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    Quote Originally Posted by bausscog View Post
    If you run low enough pressure that the tire doesn't bounce, does denting the rim become a problem during the summer?
    Yes, but actually I've never dented a rim, but pinch flatted a few times.

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    Talking to my son about how increasing the tire pressures on my Bud and Lou to reduce drag had increased bounce, he surprised me by saying that on his On One Fatty he increases the tire pressures when they are too bouncy when riding fast on rough gravel ground.

    This took me aback somewhat. It works for him, and guess he is changing the harmonics. Lots to try and learn with tire pressures.

    Brian

  18. #18
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    this is the right response. it is a rigid bike.

    admittedly, it's a rigid bike with lots of tire volume meaning you can ride it on summer singletrack at 12psi without pinch flatting, and at 4psi on snowy winter trails with tons of grip without ripping the bead off the rim.

    all good stuff. and a recipe for some real good fun. but ultimately, a rigid bike it is.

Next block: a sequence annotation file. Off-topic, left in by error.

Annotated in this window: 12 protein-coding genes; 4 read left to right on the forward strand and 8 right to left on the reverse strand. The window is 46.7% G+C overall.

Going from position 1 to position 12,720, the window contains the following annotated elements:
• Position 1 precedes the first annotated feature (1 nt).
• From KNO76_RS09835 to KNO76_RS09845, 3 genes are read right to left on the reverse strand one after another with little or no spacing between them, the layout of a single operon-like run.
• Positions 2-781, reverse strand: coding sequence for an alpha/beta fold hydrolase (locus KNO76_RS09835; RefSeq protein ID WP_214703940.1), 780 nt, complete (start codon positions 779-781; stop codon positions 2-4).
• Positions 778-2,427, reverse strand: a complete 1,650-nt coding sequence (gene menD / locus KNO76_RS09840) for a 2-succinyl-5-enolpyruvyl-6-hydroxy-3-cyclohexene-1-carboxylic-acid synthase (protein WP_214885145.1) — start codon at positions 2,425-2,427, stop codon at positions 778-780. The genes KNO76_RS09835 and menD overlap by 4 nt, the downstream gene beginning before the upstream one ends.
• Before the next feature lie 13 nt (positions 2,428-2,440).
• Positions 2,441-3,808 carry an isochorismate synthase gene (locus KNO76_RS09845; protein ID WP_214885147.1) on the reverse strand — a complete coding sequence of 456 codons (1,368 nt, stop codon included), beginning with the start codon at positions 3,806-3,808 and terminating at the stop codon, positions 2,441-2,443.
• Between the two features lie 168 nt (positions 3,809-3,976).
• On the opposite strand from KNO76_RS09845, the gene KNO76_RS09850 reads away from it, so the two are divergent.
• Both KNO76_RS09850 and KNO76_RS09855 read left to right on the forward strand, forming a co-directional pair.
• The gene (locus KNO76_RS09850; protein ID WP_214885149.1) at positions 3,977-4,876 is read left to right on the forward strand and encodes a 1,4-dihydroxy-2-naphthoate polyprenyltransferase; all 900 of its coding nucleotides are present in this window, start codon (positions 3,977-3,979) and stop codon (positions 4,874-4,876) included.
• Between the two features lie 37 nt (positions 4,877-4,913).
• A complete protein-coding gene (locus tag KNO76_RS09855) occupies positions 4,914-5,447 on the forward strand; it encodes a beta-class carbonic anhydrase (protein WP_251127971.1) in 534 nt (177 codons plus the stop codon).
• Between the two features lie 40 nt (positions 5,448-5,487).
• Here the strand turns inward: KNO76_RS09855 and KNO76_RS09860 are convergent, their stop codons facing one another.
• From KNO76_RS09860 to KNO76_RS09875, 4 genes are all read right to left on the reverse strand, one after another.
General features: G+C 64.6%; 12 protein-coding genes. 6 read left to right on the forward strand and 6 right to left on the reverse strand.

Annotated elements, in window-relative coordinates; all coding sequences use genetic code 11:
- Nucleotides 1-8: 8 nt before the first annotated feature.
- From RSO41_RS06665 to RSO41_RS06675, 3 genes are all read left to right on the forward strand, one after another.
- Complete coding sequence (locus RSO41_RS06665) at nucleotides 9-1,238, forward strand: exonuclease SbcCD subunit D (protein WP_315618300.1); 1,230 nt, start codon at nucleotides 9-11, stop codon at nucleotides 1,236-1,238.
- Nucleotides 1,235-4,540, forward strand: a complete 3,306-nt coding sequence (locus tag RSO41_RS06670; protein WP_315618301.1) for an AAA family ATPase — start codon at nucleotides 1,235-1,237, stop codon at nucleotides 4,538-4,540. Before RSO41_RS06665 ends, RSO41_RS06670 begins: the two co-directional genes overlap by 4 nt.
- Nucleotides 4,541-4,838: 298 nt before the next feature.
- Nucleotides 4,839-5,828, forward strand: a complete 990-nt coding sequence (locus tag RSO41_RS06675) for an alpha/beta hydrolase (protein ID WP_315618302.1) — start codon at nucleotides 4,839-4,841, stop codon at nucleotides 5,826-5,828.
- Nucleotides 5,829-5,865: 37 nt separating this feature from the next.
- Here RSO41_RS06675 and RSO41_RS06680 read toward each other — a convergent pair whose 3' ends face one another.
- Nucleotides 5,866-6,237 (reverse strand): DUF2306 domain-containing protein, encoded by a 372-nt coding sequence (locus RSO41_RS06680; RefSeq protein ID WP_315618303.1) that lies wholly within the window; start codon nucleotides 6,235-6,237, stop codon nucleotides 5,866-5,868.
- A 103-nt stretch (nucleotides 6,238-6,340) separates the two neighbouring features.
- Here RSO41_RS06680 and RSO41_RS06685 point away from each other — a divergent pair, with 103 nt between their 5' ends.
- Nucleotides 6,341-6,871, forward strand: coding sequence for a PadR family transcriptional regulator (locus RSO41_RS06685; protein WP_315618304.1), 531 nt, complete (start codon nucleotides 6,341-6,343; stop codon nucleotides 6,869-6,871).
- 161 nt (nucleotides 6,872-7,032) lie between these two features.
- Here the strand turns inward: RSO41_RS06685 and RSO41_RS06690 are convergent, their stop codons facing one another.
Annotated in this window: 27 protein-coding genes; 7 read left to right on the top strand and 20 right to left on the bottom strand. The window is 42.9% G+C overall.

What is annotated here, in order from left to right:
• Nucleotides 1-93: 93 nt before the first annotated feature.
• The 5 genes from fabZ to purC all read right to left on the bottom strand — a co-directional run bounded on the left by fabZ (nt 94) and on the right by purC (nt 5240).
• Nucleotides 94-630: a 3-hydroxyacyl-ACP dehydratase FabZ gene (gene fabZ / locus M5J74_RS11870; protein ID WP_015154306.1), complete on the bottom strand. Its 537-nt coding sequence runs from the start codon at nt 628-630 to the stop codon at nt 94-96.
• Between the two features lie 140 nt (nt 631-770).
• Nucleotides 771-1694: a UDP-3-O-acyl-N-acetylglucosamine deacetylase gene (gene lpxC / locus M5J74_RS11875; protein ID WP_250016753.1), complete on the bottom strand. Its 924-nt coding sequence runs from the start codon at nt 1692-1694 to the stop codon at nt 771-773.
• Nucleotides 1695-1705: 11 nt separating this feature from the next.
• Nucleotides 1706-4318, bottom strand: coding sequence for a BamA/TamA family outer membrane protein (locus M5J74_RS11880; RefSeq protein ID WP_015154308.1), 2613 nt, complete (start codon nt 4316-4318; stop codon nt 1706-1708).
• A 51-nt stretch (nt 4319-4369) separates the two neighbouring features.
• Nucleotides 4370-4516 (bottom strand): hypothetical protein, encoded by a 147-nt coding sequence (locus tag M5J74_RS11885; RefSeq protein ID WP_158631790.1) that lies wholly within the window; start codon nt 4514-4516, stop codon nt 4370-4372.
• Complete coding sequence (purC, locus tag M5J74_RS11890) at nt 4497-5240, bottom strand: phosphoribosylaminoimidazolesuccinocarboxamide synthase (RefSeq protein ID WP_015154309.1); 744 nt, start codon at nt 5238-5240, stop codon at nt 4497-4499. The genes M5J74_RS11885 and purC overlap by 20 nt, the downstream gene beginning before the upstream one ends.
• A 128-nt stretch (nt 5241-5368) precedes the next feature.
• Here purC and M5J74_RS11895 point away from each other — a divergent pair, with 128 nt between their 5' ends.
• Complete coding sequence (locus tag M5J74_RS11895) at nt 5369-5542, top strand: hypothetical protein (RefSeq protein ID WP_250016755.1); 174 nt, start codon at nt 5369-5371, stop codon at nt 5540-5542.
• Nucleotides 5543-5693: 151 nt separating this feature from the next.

Quote Originally Posted by Jayem View Post
    This is because it's a rigid bike. Just because it's a fatbike doesn't offset that it's a rigid bike. I think people see the tires and they get the idea that it's going to be like 4" of suspension. It's not, it's mostly like riding a rigid bike. Now on snow it does react significantly different, but if you lower the pressure enough so that it starts reacting similar on dirt it's nearly unridable due to the wallow and squirm, not to mention with that low pressure sharp rocks will be a threat to the tube/rim. They work very differently on snow/snow trails vs. summer trails. They are plenty ridable in the summer or in non-winter conditions, it's just that it's a rigid bike.
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  19. #19
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    I was riding my rigid Karate Monkey almost elusively before I got my Fatty. While I get away with things on the fatty that I wouldn't do with the monkey, doubles, jumps, etc, if my 6" AM rig was a 0 on an arbitrary scale and the KM was a 100, the fatty would be like a 95, in terms of how close the ride is to the rigid 29er. I commute on a fatbike every day and after a short while it just seems like your "normal" bike. Wheels don't feel heavy, you pre-jump for curbs and lean back and absorb drops, etc. Riding a rigid bike though is so extremely different from having a suspension fork. It's a quantum shift that many these days have never really experienced. I'm not talking about riding a short ride or lap around the block, I'm talking about extensive time and extensive epic rides. Many people never ride a rigid in conditions and terrain they have "graduated" to over time on FS bikes. Fatbikes may make that a little more accessible, in terms of doing it on a rigid bike, with a little more control and roll-over, but once again, it's a rigid bike and it acts like one.